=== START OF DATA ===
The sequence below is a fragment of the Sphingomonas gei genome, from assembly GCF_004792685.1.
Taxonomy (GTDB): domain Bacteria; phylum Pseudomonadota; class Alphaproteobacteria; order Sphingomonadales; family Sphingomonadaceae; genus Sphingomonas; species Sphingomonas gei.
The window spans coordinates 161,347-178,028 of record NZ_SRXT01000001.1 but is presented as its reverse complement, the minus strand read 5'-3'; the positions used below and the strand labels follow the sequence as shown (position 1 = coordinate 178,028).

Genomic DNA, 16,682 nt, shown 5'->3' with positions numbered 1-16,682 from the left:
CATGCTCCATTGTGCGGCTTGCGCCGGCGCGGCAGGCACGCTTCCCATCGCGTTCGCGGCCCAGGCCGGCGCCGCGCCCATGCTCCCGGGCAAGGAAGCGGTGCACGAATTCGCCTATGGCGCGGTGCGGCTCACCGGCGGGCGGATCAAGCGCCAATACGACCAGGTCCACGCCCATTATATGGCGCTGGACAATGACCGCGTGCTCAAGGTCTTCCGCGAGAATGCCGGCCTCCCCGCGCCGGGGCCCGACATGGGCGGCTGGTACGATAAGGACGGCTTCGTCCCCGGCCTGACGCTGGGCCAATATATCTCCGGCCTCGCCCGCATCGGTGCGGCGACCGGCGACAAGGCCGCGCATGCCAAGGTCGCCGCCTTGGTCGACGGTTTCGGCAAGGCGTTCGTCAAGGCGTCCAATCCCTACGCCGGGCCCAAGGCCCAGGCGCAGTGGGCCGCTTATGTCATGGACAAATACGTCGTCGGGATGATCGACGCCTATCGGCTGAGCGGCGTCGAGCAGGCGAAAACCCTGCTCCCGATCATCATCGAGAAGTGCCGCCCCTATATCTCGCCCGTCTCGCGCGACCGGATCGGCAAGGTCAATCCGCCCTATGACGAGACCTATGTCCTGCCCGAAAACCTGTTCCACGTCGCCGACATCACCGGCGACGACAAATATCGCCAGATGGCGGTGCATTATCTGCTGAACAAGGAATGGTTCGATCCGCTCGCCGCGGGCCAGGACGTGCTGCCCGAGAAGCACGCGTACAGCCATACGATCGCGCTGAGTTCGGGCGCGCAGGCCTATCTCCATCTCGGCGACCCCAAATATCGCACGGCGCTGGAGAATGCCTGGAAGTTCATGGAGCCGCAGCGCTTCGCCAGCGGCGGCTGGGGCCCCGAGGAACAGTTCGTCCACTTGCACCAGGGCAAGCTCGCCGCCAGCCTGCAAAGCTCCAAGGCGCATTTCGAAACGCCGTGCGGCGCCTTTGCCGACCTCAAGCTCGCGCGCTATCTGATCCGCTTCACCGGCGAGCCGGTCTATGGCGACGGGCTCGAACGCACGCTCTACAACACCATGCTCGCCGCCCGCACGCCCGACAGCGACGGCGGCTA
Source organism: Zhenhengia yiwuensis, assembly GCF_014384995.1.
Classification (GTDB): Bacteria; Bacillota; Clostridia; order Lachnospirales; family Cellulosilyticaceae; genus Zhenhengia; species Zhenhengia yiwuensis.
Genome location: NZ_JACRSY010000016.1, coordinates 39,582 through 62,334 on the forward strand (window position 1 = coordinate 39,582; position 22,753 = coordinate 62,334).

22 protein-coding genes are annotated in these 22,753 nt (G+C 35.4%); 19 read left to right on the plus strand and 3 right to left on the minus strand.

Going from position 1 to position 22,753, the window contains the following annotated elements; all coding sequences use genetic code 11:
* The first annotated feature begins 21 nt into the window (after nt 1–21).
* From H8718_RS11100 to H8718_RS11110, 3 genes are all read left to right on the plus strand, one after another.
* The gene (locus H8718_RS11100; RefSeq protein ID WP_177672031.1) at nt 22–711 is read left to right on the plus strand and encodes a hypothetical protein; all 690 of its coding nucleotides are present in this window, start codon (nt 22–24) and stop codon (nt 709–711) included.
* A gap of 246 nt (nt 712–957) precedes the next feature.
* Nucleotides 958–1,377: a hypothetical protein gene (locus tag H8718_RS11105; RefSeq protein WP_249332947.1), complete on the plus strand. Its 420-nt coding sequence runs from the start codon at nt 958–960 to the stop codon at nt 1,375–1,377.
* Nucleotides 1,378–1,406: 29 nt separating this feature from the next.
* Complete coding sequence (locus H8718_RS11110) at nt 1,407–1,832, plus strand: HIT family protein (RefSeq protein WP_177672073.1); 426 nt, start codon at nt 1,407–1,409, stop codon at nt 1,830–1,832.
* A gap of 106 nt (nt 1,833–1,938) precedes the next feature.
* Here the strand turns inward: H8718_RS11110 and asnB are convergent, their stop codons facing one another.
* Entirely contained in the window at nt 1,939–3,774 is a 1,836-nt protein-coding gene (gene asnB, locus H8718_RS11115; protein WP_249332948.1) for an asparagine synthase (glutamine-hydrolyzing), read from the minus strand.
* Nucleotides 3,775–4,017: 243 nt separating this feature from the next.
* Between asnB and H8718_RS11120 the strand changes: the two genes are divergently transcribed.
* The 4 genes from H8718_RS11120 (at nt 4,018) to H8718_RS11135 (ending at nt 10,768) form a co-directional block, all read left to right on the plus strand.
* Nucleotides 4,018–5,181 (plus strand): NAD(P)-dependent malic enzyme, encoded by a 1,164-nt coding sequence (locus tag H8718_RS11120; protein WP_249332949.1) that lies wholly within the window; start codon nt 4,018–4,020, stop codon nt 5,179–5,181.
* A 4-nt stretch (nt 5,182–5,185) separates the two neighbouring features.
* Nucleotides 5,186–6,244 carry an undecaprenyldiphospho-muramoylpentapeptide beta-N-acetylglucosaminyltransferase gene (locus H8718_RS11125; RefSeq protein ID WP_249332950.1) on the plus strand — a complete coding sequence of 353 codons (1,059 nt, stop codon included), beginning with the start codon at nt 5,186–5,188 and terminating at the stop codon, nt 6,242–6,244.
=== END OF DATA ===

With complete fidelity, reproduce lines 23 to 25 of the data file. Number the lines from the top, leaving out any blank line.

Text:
* The 4 genes from H8718_RS11120 (at nt 4,018) to H8718_RS11135 (ending at nt 10,768) form a co-directional block, all read left to right on the plus strand.
* Nucleotides 4,018–5,181 (plus strand): NAD(P)-dependent malic enzyme, encoded by a 1,164-nt coding sequence (locus tag H8718_RS11120; protein WP_249332949.1) that lies wholly within the window; start codon nt 4,018–4,020, stop codon nt 5,179–5,181.
* A 4-nt stretch (nt 5,182–5,185) separates the two neighbouring features.